Like most Pixar films, Inside Out comes crammed with invention and highly receptive to emotion, appealing to younger and older audiences in both areas. Visually resplendent, the magical, colorful artistic interpretation of the brain also offers endless opportunities for gags about brain function (earworms, how facts and opinions get mixed up, universal coulrophobia...). The story is also, by its nature, an emotional experience: kids will recognize the roller coasters of mood around family, friends, school, and the dread of moving, while adults will remember all of the above, recognize it in their own children, and fear the threats facing childhood's precious senses of family and unconditional "goofball" fun (some parts of us being destined to fade out forever, while we can tenaciously cling to others). Like a cross between Wreck-It Ralph and Mr. Rogers' Neighborhood, Inside Out dazzles while taking care to send positive messages about the roles of feelings and the value of recognizing and embracing them (and the help of others in dealing with them). In particular, Docter and company remind us that it's okay, nay necessary, to be sad sometimes.

That Inside Out is so cluttered perhaps makes it a bit more psychology-wonky than purely effective as a story. In one sense, we get the deepest character development imaginable for protagonist Riley, though her "outside in" story is by necessity awfully thin, as her "inside out" one has an awful lot of ground to cover. As such, Inside Out doesn't quite reach the heights of Pixar's very best (the high-water mark remaining the Toy Story films). But exceptional voice casting doesn't hurt (Pohler is "positively" ideal for Joy and Black "negatively" ideal for Anger), and the film can boast thematic importance that rises to the level of public service: making kids and perhaps even adults just a bit more likely to listen to—not merely hear—those voices in their heads.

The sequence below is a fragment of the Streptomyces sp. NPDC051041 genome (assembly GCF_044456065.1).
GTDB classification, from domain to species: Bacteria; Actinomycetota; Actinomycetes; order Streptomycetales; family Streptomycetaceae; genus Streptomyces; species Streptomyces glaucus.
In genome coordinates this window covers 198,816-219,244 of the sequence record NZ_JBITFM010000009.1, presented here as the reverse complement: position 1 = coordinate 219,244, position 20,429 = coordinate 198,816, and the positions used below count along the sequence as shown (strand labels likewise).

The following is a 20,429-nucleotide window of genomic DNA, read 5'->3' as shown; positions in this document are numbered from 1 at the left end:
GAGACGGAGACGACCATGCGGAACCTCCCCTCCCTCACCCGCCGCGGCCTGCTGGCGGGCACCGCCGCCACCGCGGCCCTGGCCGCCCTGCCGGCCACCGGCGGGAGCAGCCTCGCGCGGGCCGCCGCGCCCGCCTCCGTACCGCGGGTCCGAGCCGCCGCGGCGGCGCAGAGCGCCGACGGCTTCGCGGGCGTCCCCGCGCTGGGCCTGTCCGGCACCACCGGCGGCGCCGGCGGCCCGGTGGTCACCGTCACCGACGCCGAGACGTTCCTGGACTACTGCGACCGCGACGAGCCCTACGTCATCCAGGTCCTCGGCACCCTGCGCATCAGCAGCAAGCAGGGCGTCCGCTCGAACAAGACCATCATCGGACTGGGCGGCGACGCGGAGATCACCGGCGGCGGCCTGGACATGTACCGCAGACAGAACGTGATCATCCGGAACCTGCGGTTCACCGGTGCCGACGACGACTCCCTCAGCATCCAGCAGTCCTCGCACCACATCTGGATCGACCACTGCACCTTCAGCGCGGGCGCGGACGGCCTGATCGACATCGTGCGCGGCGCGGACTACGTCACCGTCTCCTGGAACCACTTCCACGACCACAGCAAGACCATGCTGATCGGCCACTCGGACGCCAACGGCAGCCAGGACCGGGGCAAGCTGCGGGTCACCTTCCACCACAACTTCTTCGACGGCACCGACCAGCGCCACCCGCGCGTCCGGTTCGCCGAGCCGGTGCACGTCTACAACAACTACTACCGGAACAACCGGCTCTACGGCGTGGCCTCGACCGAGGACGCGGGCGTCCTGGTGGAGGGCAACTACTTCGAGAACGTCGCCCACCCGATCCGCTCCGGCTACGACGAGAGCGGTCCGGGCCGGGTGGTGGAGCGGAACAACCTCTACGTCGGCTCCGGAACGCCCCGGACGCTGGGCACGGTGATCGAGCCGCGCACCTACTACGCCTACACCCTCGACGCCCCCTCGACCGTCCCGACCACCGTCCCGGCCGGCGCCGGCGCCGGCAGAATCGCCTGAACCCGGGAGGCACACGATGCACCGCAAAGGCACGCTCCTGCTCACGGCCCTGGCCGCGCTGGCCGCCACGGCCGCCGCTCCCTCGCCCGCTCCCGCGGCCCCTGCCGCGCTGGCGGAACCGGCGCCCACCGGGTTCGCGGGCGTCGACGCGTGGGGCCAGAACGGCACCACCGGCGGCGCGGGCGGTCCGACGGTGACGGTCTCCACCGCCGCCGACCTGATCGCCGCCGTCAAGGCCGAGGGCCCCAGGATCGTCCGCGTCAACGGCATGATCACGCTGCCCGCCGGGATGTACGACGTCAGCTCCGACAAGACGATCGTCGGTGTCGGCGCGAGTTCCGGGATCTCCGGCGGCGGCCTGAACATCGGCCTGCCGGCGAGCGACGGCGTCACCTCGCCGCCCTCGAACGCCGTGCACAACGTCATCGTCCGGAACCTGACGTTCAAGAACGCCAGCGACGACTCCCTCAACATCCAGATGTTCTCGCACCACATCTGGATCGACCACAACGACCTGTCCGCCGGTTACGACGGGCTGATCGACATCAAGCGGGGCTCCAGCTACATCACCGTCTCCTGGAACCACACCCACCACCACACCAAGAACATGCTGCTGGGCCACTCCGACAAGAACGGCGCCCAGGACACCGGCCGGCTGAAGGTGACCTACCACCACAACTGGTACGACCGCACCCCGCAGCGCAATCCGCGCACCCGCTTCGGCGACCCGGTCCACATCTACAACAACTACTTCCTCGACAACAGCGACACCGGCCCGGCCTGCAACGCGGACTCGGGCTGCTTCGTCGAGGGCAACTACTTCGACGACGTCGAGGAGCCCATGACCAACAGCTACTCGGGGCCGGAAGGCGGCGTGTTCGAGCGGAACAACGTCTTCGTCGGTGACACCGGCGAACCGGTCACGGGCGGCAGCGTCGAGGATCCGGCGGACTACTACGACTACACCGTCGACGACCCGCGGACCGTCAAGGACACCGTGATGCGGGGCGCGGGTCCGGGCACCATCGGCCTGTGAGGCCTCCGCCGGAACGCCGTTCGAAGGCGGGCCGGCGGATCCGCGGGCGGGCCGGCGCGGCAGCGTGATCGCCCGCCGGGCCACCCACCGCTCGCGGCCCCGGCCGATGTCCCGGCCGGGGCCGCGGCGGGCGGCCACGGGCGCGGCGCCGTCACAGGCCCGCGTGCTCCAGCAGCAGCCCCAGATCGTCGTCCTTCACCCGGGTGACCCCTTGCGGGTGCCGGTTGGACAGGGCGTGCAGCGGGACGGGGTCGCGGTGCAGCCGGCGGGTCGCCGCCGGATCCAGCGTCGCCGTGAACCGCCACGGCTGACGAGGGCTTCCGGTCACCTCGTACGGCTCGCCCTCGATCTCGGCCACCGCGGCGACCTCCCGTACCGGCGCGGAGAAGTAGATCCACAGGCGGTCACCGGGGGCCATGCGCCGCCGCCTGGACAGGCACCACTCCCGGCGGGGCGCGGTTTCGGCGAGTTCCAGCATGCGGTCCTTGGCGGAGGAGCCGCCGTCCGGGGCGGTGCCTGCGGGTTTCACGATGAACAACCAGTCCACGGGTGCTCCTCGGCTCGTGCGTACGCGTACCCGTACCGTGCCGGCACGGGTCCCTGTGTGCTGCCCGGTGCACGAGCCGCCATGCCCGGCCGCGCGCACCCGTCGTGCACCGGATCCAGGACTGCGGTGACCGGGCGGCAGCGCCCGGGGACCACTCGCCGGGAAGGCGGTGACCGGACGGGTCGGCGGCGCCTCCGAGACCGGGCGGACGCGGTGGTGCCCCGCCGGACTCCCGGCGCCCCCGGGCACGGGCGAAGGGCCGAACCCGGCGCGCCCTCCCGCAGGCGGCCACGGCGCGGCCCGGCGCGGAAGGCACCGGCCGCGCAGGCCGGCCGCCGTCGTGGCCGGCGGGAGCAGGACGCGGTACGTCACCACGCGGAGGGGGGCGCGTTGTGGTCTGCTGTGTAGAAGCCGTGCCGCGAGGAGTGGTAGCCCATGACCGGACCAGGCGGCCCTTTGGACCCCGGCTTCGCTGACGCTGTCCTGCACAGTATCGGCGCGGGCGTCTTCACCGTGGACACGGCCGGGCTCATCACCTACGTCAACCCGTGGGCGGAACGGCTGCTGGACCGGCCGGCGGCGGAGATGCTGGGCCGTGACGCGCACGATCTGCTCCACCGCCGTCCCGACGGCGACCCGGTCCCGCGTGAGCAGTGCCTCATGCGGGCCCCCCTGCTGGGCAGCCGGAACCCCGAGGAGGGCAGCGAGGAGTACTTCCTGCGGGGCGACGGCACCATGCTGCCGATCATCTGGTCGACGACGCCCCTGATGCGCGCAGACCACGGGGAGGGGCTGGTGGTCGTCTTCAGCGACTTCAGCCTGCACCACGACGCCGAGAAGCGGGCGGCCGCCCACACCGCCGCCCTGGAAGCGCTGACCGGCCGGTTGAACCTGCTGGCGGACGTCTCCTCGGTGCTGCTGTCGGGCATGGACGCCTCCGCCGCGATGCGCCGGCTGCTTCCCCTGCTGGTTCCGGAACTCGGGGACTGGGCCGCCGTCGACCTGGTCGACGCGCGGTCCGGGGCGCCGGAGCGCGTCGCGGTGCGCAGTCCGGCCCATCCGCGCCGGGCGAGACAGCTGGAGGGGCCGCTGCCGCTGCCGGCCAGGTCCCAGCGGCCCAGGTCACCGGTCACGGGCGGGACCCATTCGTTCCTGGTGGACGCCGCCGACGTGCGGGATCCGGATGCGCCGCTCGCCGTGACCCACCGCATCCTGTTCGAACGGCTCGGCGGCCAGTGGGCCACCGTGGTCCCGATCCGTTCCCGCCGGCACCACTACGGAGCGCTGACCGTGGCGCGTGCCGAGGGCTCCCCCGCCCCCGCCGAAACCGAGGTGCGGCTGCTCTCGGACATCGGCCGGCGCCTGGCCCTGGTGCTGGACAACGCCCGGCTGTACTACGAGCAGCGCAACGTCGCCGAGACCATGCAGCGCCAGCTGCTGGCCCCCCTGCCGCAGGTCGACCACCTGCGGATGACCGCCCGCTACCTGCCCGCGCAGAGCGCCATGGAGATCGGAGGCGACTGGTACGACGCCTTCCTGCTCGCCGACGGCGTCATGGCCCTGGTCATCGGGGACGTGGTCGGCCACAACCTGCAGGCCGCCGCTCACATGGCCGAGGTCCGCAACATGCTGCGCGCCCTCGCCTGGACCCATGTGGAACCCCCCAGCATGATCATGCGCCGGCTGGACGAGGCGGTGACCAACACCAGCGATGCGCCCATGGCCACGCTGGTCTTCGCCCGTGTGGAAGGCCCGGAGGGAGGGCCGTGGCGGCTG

[Preceding the film is the new Pixar short "Lava," a very creative and very sweet ode to Hawaii, the musical stylings of Israel Kamakawiwo'ole, volcanos, and love(-a).]

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Aspect ratios: 1.78:1

Number of discs: 4

Audio: DTS-HD Master Audio 7.1

Street date: 11/3/2015

Distributor: Walt Disney Studios Home Entertainment